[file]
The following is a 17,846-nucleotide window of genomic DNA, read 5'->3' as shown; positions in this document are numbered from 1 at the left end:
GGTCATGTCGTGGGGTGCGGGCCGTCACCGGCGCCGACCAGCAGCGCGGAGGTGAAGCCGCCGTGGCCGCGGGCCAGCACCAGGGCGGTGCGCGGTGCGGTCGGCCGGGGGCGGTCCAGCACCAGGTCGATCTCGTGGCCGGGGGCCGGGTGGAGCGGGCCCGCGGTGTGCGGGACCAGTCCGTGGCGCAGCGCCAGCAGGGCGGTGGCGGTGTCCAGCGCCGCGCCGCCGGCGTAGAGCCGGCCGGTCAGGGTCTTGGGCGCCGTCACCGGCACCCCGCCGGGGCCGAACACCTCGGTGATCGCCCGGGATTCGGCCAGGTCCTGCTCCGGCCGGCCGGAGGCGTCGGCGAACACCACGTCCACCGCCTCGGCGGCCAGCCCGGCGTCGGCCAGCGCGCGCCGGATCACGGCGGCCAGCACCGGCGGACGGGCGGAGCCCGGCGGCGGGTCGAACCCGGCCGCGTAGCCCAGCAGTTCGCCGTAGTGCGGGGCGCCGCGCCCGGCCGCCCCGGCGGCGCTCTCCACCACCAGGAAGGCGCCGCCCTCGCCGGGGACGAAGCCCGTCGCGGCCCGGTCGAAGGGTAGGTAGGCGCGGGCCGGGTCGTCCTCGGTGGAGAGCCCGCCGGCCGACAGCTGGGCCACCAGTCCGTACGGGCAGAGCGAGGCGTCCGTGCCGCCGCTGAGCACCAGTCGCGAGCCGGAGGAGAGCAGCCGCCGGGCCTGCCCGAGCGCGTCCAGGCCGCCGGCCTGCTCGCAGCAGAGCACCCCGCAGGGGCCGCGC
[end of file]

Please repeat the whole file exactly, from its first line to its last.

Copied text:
The following is a 17,846-nucleotide window of genomic DNA, read 5'->3' as shown; positions in this document are numbered from 1 at the left end:
GGTCATGTCGTGGGGTGCGGGCCGTCACCGGCGCCGACCAGCAGCGCGGAGGTGAAGCCGCCGTGGCCGCGGGCCAGCACCAGGGCGGTGCGCGGTGCGGTCGGCCGGGGGCGGTCCAGCACCAGGTCGATCTCGTGGCCGGGGGCCGGGTGGAGCGGGCCCGCGGTGTGCGGGACCAGTCCGTGGCGCAGCGCCAGCAGGGCGGTGGCGGTGTCCAGCGCCGCGCCGCCGGCGTAGAGCCGGCCGGTCAGGGTCTTGGGCGCCGTCACCGGCACCCCGCCGGGGCCGAACACCTCGGTGATCGCCCGGGATTCGGCCAGGTCCTGCTCCGGCCGGCCGGAGGCGTCGGCGAACACCACGTCCACCGCCTCGGCGGCCAGCCCGGCGTCGGCCAGCGCGCGCCGGATCACGGCGGCCAGCACCGGCGGACGGGCGGAGCCCGGCGGCGGGTCGAACCCGGCCGCGTAGCCCAGCAGTTCGCCGTAGTGCGGGGCGCCGCGCCCGGCCGCCCCGGCGGCGCTCTCCACCACCAGGAAGGCGCCGCCCTCGCCGGGGACGAAGCCCGTCGCGGCCCGGTCGAAGGGTAGGTAGGCGCGGGCCGGGTCGTCCTCGGTGGAGAGCCCGCCGGCCGACAGCTGGGCCACCAGTCCGTACGGGCAGAGCGAGGCGTCCGTGCCGCCGCTGAGCACCAGTCGCGAGCCGGAGGAGAGCAGCCGCCGGGCCTGCCCGAGCGCGTCCAGGCCGCCGGCCTGCTCGCAGCAGAGCACCCCGCAGGGGCCGCGC